Demacopoulos goes on. “The insidious danger of Orthodox fundamentalists is that they obfuscate the difference between tradition and fundamentalism.  By repurposing the tradition as a political weapon, the ideologue deceives those who are not inclined to question the credibility of their religious leaders.” If you remove “Orthodox” and replace it with conservative, progressive — or, better, just the word “ALL”, it becomes truer.

Fundamentalists, as he writes, are reductionists. They (both conservatives and progressives) remove Tradition so that their interpretation remains unchallenged. They create a basic set of unquestionable doctrines or tenets of belief required to be “right.” They remove points of departure and unity so that the walls remain high — to keep people in. Then they go heresy hunting.

Both sides, both extremes, include more fundamentalists than they care to admit. They share similar behaviors, and similar worldviews. Indeed, they inhabit the same system of abusive, control, and manipulation. Neither side allows questioning and if it happens, such action is met with abusive behavior and shunning.

There is no way to stop it — it develops naturally in every system. The best we can do is to recognize it and attempt to provide a buffer against it — without becoming fundamentalists ourselves.

  1. The term “fundamentalist” is often thrown around by progressives as a way to stop conservation and is used as a wall to keep people in. After all, the one thing you cannot tolerate as a progressive is a fundamentalist.
Joel Watts
Watts holds a MA in Theological Studies from United Theological Seminary. He is currently a Ph.D. student at the University of the Free State, analyzing Paul’s model of atonement in Galatians, as well as seeking an MA in Clinical Mental Health at Adams State University. He is the author of Mimetic Criticism of the Gospel of Mark: Introduction and Commentary (Wipf and Stock, 2013), a co-editor and contributor to From Fear to Faith: Stories of Hitting Spiritual Walls (Energion, 2013), and Praying in God's Theater, Meditations on the Book of Revelation (Wipf and Stock, 2014).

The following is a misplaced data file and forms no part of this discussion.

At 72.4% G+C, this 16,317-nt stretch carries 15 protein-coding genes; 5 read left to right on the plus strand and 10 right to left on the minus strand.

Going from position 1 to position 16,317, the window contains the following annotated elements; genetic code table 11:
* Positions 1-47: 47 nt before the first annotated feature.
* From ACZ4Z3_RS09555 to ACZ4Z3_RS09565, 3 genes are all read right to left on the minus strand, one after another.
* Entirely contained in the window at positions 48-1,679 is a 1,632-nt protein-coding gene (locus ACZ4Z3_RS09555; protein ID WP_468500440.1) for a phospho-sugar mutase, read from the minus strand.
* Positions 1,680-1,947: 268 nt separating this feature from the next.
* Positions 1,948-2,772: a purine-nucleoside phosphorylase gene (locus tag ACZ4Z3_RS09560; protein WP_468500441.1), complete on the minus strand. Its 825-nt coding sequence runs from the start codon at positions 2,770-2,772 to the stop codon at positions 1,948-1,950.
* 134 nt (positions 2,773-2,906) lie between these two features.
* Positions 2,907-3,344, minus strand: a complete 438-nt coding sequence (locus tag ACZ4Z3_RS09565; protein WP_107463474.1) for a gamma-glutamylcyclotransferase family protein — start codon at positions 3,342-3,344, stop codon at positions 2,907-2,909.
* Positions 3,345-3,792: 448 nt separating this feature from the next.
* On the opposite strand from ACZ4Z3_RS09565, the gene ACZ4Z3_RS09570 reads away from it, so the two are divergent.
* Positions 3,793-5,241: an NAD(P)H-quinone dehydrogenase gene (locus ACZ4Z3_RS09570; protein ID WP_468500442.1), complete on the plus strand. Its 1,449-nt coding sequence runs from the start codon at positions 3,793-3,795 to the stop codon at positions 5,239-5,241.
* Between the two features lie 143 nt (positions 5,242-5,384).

Comments

18 Responses to “the progressive fundamentalist”
  1. Know More Than I Should says

    There is a reason why Catholics refer to “the morass of Protestantism.”

    Meanwhile, like everything else, fundamentalism is evolving. While it may be egressing through an ideological maze, it is nonetheless evolving.

  2. Correction, I am not a Gnostic. But I find them interesting, and unfairly “dumped on” by the proto orthodox 2000 years ago. OK, maybe Marcion has strange ideas. But I would hate to try and defend the actions of some VERY strange Popes throught the Christian Era (who, by the way, formulated your orthodoxy).

    • No, the popes didn’t formulate orthodoxy – not the strange ones. But, yes, there are strange ones all the way around.

      • Know More Than I Should says

        Alexander VI comes to mind.

      • I used the term Pope generically. I should have included Bishops. Irenaeus is a nice candidate to consider. Logic behind four gospels, four directions on the map. Actually, the analogy is complete. People dump on Bell, like Irenaeus dumped on Marcion, including calling Bell a Gnostic. Primarily because he is thinking outside the box, and challenging (in Bell’s case), orthodoxy established by a bunch of up-tight, sexually frustrated (thinking of Origen now) Bishops who criticize anyone that do not think EXACTLY like them. I say this with a 🙂
        Although the Gnostics had to be pretty frustrated sexually too.

  3. If this post is directed at me (which indeed I challenged your “Farewell Rob Bell…” post as lacking in substantive argument, and merely piled on with the same things that fundamentalist and conservative evangelicals are saying — and even used the same tropes), let the record note that I am not one who thinks “we cannot dare challenge” Bell. There are a number of matters on which Bell can be criticized (or Jones or McLaren or $WhoeverElse) and I’ve posted many of these and am in sympathy for.

    But the post you reference was shallow, and purposefully a drive-by bomb lobbing — and you admittedly did not engage with his record of discourse on what he (Bell) actually believes about Scripture (and as I noted in the FB post, there’s a 75 post series he wrote on “What is the Bible?”, that you could have engaged with.

    Instead, you highlighted a verbal stumble that was made in defense of LGBT inclusion and marriage equality. In other words, you threw your lot into the culture wars, at least in this particular instance, on the exclusionary side.

  4. What I find in most progressives, though, is the absolute (fundamental?) belief that everything can be questioned, even Christology. I had a progressive tell me that the reason for the Incarnation of Christ was because God wanted to find out what it was like to be a human being. I just choked on my tongue with that one.